Gurdjieff’s epic literary work Beelzebub’s Tales gives the background, the atmosphere, the fundamental orientation and the picture of the universe that informs the Fourth Way in our time. It is the world view which supports the efforts required to awaken. The implications of Beelzebub’s Tales is that humanity needs individuals to awaken, and, as a medium of life, it needs to be maintained at a level that can generate such individuals. Civilisation can do this. Society cannot. This outlines the relation between schools and civilisations in the course of history. Higher influences are responsible for civilisation. Without civilisation–with society only–they cannot replicate themselves, and since they have an interest in replicating themselves, they sustain civilization.
Homo Sapiens is unaware of this process. It was Mr. Gurdjieff’s teaching that homo sapiens itself is a part of organic life. This relationship to organic life involves contradiction, the contradiction of higher and lower levels coexisting. For the higher level can only exist through sustained effort and in an atmosphere of tension, while the lower level exists naturally and of itself.

The History of Ancient Wisdom

Mankind, in this respect, has two histories: the evolution of its body and the evolution of its soul. The former is recorded and imparted in great detail: the development of religions, the lineages of rulers and monarchs, the successions  and revolutions of governments and so forth. But the history of mankind’s soul, the long body of its wisdom, never goes into the books. And yet, that history has existed just like the other, side by side with the other, and at critical moments, has overlapped with the other.
Those overlapping moments are times of exceptional opportunity. They represent an interval in the sequence of civilization. They call for a return to the original spark, a connection to the level from which the greater project was initiated–a dialogue with the cosmos above the cosmos of man. Those individuals who find themselves caught in such big events are given to experience glimpses beyond the normal spectrum of human experience. They are invited to dedicate their life’s labors to a cause much larger than themselves; they are invited to board and support the Great Ark of Ancient Wisdom.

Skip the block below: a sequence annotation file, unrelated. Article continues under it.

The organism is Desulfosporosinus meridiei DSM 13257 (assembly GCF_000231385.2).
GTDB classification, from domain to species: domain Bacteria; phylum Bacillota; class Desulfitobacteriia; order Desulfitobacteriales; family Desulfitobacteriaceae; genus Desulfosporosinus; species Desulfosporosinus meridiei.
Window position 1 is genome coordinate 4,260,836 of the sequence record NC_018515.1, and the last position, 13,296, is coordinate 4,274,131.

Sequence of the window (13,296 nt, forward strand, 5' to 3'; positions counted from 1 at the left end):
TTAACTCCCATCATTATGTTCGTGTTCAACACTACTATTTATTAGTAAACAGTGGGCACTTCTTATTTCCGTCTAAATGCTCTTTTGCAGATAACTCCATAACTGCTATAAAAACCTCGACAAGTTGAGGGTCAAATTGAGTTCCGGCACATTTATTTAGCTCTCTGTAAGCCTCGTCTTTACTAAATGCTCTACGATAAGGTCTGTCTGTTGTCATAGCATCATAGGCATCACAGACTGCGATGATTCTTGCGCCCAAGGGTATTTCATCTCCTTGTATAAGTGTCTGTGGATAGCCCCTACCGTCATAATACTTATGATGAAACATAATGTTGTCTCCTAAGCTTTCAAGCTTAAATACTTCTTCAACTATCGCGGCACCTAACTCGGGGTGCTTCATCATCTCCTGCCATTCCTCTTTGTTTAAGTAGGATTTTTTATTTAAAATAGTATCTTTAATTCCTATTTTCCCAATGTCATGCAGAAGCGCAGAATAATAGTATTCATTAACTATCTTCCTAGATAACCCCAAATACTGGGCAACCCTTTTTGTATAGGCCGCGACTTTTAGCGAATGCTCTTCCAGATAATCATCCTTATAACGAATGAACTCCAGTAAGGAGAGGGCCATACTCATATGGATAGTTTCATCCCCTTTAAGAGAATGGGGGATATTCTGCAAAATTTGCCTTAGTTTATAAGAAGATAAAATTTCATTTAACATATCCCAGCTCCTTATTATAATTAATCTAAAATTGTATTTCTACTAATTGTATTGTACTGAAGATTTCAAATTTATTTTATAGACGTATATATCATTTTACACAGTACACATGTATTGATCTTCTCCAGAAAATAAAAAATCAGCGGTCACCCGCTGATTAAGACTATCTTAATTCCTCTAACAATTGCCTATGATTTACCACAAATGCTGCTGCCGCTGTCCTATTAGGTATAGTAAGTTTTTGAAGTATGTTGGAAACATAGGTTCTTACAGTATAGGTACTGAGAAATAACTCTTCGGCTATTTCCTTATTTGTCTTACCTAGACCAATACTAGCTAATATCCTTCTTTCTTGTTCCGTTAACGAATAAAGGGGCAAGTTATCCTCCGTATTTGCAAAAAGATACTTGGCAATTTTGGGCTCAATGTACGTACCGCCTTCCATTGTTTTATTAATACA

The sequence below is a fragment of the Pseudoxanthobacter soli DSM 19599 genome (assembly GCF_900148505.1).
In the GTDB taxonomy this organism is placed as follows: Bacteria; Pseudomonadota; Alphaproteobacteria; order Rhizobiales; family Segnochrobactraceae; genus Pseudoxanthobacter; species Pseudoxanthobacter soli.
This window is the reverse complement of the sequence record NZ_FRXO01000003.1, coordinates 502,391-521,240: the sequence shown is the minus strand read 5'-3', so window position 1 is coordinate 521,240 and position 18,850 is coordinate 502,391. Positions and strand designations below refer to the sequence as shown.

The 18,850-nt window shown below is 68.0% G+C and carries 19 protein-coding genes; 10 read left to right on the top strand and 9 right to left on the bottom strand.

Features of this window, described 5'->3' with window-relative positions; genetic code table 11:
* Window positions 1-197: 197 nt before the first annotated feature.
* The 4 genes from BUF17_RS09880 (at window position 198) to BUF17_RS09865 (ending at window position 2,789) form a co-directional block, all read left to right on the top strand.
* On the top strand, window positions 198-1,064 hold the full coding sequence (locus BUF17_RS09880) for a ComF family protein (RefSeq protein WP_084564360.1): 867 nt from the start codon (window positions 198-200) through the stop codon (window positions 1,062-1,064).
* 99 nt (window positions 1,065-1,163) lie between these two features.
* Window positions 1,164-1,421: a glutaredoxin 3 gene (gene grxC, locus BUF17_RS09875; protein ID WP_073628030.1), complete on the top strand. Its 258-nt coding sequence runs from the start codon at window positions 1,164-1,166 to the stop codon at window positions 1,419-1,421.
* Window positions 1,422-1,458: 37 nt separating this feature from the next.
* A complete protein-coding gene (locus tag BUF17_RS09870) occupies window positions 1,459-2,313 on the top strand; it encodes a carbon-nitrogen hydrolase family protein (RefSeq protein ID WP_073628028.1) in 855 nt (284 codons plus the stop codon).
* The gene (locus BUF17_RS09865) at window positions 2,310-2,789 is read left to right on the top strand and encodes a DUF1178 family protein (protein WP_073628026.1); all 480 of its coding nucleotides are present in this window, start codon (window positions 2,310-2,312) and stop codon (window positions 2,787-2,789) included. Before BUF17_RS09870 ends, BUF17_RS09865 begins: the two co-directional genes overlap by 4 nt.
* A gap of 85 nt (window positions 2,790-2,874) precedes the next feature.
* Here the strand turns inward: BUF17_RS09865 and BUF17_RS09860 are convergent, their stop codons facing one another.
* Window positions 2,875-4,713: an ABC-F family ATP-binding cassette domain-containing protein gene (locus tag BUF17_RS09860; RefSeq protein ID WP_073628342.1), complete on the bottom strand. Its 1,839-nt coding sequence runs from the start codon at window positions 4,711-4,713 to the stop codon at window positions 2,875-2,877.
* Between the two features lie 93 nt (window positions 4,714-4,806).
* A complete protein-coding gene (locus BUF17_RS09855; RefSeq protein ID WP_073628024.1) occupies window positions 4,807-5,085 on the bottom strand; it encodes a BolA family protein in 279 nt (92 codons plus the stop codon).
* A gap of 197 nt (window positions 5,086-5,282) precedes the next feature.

“There are periods in the life of humanity, which generally coincide with the beginning of the fall of cultures and civilizations, when the masses irretrievably lose their reason and begin to destroy everything that has been created by centuries and millenniums of culture. Such periods of mass madness, often coinciding with geological cataclysms, climatic changes, and similar phenomena of a planetary character, release a very great quantity of the matter of knowledge. This, in its turn, necessitates the work of collecting this matter of knowledge which would otherwise be lost. Thus the work of collecting scattered matter of knowledge frequently coincides with the beginning of the destruction and fall of cultures and civilizations.” From In Search of the Miraculous (p.45)